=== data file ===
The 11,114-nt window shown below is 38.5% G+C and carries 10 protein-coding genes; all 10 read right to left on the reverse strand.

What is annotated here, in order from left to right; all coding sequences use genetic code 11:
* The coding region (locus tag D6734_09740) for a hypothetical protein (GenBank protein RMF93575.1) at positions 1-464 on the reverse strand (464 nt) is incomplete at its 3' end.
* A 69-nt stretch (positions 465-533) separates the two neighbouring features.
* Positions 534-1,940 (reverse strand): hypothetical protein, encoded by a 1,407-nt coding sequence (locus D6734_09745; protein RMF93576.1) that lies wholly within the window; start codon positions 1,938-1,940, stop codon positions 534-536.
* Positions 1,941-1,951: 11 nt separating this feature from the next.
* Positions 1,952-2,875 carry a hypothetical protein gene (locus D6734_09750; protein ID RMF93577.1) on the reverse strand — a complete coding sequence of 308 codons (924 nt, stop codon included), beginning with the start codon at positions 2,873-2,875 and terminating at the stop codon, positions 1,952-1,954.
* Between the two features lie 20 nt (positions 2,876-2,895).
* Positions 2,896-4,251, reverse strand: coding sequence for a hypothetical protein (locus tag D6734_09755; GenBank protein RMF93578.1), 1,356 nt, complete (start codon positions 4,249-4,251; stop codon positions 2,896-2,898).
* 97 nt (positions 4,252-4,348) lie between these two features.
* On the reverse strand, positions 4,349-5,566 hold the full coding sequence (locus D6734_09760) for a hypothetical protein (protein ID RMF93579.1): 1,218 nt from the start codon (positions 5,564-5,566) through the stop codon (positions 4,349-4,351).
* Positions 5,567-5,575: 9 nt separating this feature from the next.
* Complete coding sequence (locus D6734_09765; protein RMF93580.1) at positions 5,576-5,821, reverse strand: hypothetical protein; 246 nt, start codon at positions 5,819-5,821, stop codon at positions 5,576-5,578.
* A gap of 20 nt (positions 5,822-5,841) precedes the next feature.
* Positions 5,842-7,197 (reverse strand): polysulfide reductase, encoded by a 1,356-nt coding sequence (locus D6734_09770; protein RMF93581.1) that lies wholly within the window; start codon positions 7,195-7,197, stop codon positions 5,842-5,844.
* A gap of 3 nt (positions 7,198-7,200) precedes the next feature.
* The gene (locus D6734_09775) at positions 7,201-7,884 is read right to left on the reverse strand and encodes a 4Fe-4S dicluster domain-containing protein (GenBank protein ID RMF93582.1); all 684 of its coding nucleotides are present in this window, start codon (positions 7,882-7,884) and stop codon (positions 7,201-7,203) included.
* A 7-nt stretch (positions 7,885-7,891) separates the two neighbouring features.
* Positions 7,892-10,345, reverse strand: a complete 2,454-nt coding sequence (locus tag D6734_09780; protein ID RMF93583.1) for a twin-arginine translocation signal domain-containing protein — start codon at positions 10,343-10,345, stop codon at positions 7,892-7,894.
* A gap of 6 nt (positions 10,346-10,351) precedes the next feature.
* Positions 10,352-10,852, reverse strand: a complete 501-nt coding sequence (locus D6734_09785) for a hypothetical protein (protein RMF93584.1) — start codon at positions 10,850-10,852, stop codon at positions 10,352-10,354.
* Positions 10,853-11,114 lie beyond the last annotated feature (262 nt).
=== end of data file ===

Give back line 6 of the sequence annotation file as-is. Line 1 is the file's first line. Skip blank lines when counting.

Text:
* Positions 1,941-1,951: 11 nt separating this feature from the next.